goldkorn_2Jeremy Goldkorn by Fantake via Flickr

Jeremy Goldkorn explains in CNN the background of the online uproar that emerged when the son of police chief Li Gang killed a girl and thought he could get away with it. China’s internet community watches his trial closely.

It’s more than just a tragic traffic accident. “There is a lot of popular anger about ‘guan er dai,’ the children of officials who sometimes literally get away with murder,” says Jeremy Goldkorn, founding editor-in-chief of Danwei, a China media website. He said the online uproar is focused on “how likely it is that Li Qiming will get away with a light sentence, and whether blood money will secure his freedom.” 

Official media have reported that Li was drunk when he ran over two female students on the Hebei University campus, killing Chen and injuring fellow student Zhang Jingjing. Li allegedly tried to speed away from the scene. It was also reported that, when students and campus security guards stopped him, he shouted at the guards, “My daddy is Li Gang” — referring to a local deputy police chief.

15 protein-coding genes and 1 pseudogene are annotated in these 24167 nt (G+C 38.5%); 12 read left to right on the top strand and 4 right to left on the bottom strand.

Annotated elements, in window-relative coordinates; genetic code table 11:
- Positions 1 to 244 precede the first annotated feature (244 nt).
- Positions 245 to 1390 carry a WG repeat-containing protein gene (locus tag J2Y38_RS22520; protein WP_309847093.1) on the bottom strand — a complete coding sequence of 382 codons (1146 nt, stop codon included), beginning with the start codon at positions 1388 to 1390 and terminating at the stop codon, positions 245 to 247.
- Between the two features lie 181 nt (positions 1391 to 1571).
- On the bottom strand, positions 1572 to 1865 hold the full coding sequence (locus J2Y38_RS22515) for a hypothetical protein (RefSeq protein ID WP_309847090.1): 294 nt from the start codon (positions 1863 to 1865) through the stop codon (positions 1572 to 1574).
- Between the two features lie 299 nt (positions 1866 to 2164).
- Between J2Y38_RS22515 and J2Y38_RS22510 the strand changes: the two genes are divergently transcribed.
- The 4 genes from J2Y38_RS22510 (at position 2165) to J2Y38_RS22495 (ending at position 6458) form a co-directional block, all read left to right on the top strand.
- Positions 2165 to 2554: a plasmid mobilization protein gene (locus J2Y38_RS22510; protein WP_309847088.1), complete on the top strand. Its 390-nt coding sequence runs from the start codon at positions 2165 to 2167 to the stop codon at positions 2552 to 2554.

When indignant Chinese Internet users got wind of the story, they blogged and reposted it widely. Before long, “My-daddy-is-Li-Gang” went viral. “It spread on the Internet — on blogs, forum websites and the Twitter-like microblog service Weibo,” recalls Goldkorn, a long-time observer of China’s social networking sites. “The public expressed outrage on the Internet, and the traditional news media and the government reacted to the Internet coverage of the event.”…

“There have been enough similar cases over the last few years that — according to Chinese media reports — some government officials have now acquired ‘Internet phobia,'” observes Goldkorn. “They fear of having their wrongdoings exposed by angry netizens.”

More in CNN.

Jeremy Goldkorn in a speaker at the China Speakers Bureau. When you need him at your meeting or conference, do get in touch.

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